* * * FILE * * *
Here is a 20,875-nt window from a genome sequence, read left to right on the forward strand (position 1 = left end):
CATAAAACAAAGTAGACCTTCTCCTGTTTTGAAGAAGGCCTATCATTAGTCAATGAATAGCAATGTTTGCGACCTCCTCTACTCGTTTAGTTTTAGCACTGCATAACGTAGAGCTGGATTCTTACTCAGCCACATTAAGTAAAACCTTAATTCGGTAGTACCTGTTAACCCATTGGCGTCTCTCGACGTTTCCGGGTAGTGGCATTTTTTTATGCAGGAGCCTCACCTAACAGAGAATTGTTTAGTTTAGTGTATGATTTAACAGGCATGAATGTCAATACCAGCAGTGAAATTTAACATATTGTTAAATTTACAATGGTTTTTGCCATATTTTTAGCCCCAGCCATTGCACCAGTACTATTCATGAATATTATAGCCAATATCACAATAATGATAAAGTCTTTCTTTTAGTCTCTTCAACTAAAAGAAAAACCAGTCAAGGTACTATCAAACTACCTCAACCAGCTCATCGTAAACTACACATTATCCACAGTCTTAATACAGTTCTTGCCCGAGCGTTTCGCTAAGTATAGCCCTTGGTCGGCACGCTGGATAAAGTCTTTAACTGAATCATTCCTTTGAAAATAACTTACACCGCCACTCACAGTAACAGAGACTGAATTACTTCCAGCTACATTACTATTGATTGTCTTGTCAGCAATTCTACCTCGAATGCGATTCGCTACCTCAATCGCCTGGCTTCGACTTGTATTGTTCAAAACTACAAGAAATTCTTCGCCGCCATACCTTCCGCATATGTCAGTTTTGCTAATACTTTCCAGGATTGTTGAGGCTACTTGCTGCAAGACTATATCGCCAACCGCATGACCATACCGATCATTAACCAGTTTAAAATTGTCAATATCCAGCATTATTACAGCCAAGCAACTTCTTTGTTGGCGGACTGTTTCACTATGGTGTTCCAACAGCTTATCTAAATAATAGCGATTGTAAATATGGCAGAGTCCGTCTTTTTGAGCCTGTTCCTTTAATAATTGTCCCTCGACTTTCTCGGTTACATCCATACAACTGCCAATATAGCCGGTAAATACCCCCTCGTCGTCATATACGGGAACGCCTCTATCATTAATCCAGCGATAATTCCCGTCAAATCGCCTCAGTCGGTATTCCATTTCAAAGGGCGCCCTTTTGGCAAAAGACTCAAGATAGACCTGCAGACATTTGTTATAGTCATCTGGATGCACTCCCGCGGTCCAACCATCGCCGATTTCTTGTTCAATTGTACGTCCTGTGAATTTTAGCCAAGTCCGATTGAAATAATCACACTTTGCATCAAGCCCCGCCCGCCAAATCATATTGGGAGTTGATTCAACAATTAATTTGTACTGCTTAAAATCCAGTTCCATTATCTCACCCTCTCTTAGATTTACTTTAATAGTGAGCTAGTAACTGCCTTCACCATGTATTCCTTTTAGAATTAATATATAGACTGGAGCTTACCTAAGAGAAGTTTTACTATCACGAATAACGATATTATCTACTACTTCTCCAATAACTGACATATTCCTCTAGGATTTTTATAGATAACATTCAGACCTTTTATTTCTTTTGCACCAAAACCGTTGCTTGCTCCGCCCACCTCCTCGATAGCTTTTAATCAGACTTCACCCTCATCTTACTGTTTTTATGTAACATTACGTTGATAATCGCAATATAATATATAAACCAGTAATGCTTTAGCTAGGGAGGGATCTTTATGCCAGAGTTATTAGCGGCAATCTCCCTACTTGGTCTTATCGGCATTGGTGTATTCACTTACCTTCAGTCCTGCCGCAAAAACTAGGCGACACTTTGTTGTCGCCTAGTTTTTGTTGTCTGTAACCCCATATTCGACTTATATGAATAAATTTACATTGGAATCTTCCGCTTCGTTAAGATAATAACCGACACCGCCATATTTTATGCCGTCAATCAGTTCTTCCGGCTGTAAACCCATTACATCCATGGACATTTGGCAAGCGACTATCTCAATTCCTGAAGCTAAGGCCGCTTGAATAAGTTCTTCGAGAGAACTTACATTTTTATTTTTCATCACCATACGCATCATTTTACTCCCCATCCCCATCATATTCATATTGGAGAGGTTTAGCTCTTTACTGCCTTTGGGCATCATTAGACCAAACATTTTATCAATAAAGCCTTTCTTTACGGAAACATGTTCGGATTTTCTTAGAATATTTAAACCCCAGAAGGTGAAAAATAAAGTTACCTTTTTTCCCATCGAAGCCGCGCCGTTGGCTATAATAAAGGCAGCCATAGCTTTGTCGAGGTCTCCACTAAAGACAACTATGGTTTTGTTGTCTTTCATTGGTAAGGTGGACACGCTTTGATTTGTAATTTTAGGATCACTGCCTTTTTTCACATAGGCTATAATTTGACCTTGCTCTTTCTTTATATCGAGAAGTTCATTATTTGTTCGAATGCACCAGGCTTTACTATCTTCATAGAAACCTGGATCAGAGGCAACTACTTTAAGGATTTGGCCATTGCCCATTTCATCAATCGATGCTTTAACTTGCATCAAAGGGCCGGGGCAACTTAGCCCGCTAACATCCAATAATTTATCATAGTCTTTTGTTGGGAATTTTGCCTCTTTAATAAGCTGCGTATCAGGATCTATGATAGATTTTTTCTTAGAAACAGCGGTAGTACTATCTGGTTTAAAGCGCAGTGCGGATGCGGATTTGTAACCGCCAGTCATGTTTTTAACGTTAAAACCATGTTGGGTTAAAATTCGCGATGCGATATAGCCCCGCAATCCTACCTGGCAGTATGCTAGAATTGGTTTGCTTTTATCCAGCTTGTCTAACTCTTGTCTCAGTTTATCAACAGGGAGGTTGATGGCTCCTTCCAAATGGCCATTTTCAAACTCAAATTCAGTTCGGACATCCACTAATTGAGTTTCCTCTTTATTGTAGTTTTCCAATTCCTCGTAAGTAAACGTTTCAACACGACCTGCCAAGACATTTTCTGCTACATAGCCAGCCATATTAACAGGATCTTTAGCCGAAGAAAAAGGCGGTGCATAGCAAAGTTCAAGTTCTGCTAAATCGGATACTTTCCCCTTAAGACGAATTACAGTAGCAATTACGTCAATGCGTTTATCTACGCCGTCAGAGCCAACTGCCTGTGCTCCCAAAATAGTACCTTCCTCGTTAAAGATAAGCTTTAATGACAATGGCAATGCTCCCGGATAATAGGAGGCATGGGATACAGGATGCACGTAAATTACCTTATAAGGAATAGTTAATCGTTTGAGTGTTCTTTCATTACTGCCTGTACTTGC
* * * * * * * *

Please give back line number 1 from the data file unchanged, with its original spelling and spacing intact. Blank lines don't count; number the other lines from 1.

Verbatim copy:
Here is a 20,875-nt window from a genome sequence, read left to right on the forward strand (position 1 = left end):